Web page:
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I started a quest to find terrific blues music and incredible musicianship when I was just a little kid. I also have a tremendous appreciation of fine musical instruments and equipment. One of my greatest joys all of my life was sharing my finds with my friends. I'm now publishing my journey. I hope that you come along!


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Wednesday, May 30, 2012

Ticket Agent - Lil' Son Jackson


Melvin "Lil' Son" Jackson (August 16, 1915, Tyler, Texas - May 30, 1976, Dallas) was an American blues guitarist. He was a contemporary of Lightnin' Hopkins
Jackson's mother played gospel guitar, and he played early on in a gospel group called the Blue Eagle Four. He trained to be a mechanic and did a stint in the Army during World War II, then decided to pursue a career in blues music. He recorded a demo and sent it to Bill Quinn, the owner of Gold Star Records, in 1946. Quinn signed him to a recording contract and released "Freedom Train Blues" in 1948, which became a nationwide hit in the U.S. He recorded for Imperial Records between 1950 and 1954, both as a solo artist and with a backing band. His 1950 tune "Rockin' and Rollin" was recast by later musicians as "Rock Me Baby".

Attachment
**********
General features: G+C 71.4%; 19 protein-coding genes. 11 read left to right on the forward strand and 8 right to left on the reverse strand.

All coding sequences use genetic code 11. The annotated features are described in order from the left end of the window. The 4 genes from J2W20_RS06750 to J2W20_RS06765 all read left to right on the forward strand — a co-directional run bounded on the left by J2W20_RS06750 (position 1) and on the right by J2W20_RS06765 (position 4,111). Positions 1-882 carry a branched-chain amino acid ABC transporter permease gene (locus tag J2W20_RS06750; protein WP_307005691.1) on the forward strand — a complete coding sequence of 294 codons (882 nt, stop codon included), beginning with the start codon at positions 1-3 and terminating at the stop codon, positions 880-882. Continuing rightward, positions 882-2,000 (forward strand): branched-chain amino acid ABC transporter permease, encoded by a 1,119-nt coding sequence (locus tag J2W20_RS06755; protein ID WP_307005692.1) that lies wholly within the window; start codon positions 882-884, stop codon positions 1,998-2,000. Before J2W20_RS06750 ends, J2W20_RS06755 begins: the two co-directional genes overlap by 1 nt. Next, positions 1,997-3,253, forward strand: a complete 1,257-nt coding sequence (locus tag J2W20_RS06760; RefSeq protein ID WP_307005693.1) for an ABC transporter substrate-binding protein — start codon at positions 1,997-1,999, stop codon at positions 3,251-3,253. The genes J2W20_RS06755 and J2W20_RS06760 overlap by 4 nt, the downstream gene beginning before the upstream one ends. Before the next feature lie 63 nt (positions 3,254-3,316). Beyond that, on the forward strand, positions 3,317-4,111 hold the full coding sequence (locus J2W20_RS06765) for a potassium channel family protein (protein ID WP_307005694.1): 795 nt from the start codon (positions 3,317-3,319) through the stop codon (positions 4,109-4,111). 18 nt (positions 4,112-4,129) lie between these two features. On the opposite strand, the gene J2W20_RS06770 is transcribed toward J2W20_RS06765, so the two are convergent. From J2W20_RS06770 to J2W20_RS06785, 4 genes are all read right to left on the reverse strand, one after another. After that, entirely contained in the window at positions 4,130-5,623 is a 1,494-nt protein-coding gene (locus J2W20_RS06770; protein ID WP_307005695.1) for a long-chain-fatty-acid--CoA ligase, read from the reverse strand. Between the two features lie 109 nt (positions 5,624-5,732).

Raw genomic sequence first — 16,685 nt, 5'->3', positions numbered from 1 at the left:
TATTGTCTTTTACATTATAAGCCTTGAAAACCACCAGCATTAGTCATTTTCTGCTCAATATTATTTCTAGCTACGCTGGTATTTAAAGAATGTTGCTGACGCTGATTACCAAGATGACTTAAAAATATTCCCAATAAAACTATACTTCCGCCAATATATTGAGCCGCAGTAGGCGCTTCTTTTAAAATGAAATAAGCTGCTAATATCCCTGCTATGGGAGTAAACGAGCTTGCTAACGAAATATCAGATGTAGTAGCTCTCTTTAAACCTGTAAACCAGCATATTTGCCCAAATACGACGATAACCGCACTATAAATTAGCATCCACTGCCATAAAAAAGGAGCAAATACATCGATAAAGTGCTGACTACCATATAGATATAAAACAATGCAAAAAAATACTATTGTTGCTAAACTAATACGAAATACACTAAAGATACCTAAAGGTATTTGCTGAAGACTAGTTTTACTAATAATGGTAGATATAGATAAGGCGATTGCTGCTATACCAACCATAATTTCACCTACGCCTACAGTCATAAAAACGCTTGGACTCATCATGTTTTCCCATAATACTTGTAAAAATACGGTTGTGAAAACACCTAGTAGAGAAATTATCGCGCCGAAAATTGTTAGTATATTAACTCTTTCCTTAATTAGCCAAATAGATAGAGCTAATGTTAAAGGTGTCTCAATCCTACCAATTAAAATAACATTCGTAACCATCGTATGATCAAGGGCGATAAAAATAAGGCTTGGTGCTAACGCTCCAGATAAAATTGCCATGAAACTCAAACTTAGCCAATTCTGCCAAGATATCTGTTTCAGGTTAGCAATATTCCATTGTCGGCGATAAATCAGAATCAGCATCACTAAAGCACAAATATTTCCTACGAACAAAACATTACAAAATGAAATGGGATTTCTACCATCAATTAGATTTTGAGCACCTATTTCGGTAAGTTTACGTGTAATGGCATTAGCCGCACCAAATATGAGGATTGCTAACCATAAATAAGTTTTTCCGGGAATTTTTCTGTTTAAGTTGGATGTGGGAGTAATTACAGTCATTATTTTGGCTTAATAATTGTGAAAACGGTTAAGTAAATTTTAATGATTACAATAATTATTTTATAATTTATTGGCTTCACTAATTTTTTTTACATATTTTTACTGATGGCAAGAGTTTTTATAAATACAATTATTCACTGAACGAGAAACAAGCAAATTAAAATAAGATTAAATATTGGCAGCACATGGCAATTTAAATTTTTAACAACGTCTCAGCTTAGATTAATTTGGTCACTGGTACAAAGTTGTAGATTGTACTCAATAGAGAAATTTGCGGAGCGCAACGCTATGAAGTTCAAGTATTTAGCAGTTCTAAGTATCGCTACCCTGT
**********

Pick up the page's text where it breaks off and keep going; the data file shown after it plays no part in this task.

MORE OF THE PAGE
He was hurt in a car crash in the middle of the 1950s and gave up his music career, returning to work as a mechanic. In 1960 he released albums for Arhoolie and Limelight Records, but he did not make a major comeback in the wake of the blues revival. He died of cancer in 1976 in Dallas, at the age of 60
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